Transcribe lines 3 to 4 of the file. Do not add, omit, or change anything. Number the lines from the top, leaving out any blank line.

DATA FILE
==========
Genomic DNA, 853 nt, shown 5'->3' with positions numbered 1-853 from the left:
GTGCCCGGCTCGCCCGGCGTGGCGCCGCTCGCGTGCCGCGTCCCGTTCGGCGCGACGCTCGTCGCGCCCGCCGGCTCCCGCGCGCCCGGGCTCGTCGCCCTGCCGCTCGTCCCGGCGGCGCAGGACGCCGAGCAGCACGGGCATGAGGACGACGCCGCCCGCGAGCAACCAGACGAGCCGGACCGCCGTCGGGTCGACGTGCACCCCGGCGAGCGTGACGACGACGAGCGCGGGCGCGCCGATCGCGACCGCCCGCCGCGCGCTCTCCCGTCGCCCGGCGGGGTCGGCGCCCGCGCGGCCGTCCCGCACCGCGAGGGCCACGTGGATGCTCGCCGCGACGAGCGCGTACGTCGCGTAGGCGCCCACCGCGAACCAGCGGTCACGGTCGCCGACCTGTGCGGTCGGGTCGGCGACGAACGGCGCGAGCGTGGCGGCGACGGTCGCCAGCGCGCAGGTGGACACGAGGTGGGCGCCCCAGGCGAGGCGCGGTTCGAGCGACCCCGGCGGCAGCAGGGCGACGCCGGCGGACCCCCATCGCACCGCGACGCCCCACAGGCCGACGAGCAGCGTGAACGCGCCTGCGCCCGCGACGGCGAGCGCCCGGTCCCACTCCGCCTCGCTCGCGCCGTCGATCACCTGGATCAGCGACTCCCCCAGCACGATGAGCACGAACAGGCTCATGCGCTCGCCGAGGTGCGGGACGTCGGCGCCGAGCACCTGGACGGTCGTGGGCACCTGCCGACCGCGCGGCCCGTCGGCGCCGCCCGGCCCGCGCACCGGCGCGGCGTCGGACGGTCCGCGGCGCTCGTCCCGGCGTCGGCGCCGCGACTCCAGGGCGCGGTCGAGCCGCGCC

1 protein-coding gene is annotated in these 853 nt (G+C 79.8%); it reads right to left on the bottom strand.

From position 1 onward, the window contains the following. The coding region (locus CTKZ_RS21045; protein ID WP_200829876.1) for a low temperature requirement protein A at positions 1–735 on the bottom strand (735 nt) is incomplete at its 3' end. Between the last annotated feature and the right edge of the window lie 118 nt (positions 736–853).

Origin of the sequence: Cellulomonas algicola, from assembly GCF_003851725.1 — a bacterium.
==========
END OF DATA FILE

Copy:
1 protein-coding gene is annotated in these 853 nt (G+C 79.8%); it reads right to left on the bottom strand.

From position 1 onward, the window contains the following. The coding region (locus CTKZ_RS21045; protein ID WP_200829876.1) for a low temperature requirement protein A at positions 1–735 on the bottom strand (735 nt) is incomplete at its 3' end. Between the last annotated feature and the right edge of the window lie 118 nt (positions 736–853).